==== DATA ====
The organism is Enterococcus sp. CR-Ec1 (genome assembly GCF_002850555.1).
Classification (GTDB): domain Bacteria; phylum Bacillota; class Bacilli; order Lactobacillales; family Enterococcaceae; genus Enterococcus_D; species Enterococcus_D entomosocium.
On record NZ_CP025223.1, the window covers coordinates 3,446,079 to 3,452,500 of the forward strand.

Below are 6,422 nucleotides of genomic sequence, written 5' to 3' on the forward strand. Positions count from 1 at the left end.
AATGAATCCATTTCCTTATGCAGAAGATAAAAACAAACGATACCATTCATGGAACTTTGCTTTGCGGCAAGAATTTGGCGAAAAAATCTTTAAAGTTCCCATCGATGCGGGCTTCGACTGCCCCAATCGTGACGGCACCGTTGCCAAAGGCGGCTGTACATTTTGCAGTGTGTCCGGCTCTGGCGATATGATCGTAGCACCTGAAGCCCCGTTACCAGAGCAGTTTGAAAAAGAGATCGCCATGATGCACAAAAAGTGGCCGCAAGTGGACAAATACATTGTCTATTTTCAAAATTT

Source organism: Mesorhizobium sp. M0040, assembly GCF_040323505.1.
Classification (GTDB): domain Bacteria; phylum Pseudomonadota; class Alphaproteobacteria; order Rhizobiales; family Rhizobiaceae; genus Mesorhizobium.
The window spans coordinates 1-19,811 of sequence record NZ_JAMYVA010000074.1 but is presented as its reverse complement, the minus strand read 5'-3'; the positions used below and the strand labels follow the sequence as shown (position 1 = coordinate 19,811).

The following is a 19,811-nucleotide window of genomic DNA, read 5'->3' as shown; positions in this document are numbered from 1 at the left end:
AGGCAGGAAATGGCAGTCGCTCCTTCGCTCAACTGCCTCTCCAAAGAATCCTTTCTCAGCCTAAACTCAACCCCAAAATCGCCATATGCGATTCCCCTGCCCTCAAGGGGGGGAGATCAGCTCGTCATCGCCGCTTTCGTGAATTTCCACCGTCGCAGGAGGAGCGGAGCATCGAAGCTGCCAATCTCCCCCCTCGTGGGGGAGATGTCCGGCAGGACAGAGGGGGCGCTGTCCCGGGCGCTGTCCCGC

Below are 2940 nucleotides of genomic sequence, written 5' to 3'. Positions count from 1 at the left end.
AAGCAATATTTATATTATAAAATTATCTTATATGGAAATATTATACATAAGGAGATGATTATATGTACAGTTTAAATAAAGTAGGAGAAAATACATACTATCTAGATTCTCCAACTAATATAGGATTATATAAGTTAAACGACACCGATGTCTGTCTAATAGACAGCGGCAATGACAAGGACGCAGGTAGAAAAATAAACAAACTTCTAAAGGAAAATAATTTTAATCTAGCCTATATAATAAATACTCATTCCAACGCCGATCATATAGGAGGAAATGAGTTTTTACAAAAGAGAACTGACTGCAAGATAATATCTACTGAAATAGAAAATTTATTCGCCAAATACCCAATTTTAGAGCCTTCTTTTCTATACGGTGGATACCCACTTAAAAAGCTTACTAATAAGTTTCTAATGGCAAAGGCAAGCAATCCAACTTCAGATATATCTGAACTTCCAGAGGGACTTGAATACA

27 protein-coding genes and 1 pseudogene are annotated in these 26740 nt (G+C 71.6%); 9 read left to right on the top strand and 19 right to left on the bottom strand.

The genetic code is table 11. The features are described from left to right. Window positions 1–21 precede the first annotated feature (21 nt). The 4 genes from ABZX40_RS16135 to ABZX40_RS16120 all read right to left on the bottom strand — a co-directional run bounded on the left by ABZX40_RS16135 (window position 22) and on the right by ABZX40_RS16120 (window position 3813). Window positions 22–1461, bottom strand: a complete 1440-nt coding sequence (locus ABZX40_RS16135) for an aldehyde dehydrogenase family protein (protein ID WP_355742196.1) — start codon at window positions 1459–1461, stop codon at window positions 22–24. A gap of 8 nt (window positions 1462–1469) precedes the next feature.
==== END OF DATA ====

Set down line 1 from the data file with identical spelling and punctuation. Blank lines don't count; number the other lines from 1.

The organism is Enterococcus sp. CR-Ec1 (genome assembly GCF_002850555.1).